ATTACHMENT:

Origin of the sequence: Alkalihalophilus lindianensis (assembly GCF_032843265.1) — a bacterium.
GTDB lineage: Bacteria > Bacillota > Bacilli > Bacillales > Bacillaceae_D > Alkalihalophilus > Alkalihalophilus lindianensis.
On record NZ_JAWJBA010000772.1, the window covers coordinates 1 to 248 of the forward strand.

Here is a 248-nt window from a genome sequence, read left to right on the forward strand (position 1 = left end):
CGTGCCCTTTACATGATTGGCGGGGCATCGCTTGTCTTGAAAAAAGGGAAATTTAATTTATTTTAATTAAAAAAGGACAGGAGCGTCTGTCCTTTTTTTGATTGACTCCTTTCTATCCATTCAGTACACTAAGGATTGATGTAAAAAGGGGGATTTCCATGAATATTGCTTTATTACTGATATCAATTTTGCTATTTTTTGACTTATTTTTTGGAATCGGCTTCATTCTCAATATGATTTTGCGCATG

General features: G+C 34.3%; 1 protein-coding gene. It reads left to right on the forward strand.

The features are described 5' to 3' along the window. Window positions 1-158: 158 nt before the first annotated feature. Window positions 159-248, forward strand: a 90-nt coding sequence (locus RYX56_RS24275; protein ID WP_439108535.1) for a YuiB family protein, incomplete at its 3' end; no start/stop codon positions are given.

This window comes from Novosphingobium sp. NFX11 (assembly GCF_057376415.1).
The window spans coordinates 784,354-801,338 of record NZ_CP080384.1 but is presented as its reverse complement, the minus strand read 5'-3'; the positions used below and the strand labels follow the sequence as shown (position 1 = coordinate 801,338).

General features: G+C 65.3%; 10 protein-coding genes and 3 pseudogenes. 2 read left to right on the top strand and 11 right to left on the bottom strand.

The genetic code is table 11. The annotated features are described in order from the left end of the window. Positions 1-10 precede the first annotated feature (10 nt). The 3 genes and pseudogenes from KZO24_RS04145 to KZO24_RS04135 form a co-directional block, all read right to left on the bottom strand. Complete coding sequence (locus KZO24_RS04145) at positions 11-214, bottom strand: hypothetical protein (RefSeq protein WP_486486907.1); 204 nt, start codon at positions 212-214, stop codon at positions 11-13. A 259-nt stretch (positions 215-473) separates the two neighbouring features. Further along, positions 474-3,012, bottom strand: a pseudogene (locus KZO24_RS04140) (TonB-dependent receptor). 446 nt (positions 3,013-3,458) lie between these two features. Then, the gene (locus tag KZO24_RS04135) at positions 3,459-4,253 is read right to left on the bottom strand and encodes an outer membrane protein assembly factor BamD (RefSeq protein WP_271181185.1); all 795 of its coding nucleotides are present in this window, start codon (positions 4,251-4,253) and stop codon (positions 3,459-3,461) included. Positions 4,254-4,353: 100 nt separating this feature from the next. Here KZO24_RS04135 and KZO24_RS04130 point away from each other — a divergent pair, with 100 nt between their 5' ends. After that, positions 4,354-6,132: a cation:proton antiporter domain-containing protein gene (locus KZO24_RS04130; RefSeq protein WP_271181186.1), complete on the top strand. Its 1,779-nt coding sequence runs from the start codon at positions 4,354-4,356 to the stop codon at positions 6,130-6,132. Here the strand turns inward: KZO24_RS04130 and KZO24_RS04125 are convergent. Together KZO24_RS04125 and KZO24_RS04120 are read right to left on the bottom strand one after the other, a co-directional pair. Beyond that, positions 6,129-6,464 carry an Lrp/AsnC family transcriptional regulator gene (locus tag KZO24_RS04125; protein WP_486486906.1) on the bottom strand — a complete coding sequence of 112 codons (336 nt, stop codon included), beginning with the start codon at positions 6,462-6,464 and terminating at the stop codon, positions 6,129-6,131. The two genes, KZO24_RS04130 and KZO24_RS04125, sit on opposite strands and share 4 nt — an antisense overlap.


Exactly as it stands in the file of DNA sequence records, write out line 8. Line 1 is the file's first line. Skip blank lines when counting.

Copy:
This window comes from Novosphingobium sp. NFX11 (assembly GCF_057376415.1).